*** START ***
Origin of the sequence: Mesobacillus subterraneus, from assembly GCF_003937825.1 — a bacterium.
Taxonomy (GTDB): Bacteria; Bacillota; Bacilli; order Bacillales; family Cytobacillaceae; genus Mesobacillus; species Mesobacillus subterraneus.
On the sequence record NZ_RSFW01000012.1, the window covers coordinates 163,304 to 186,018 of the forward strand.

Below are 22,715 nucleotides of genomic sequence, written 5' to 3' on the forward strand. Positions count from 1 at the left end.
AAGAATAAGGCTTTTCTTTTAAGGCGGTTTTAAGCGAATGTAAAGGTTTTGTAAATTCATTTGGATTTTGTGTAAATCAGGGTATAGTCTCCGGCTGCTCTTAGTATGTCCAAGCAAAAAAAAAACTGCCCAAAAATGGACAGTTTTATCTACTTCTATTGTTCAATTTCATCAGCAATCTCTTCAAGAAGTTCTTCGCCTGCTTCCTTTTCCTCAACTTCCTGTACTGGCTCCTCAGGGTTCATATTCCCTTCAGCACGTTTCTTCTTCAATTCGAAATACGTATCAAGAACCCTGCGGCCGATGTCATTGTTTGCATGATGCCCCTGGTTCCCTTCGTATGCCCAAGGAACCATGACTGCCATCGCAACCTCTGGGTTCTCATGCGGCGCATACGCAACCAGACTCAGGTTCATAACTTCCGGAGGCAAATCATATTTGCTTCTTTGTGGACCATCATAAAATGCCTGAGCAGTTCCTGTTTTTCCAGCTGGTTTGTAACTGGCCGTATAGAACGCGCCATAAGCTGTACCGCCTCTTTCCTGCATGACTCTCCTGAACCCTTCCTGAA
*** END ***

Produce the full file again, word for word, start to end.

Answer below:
Origin of the sequence: Mesobacillus subterraneus, from assembly GCF_003937825.1 — a bacterium.
Taxonomy (GTDB): Bacteria; Bacillota; Bacilli; order Bacillales; family Cytobacillaceae; genus Mesobacillus; species Mesobacillus subterraneus.
On the sequence record NZ_RSFW01000012.1, the window covers coordinates 163,304 to 186,018 of the forward strand.

Below are 22,715 nucleotides of genomic sequence, written 5' to 3' on the forward strand. Positions count from 1 at the left end.
AAGAATAAGGCTTTTCTTTTAAGGCGGTTTTAAGCGAATGTAAAGGTTTTGTAAATTCATTTGGATTTTGTGTAAATCAGGGTATAGTCTCCGGCTGCTCTTAGTATGTCCAAGCAAAAAAAAAACTGCCCAAAAATGGACAGTTTTATCTACTTCTATTGTTCAATTTCATCAGCAATCTCTTCAAGAAGTTCTTCGCCTGCTTCCTTTTCCTCAACTTCCTGTACTGGCTCCTCAGGGTTCATATTCCCTTCAGCACGTTTCTTCTTCAATTCGAAATACGTATCAAGAACCCTGCGGCCGATGTCATTGTTTGCATGATGCCCCTGGTTCCCTTCGTATGCCCAAGGAACCATGACTGCCATCGCAACCTCTGGGTTCTCATGCGGCGCATACGCAACCAGACTCAGGTTCATAACTTCCGGAGGCAAATCATATTTGCTTCTTTGTGGACCATCATAAAATGCCTGAGCAGTTCCTGTTTTTCCAGCTGGTTTGTAACTGGCCGTATAGAACGCGCCATAAGCTGTACCGCCTCTTTCCTGCATGACTCTCCTGAACCCTTCCTGAA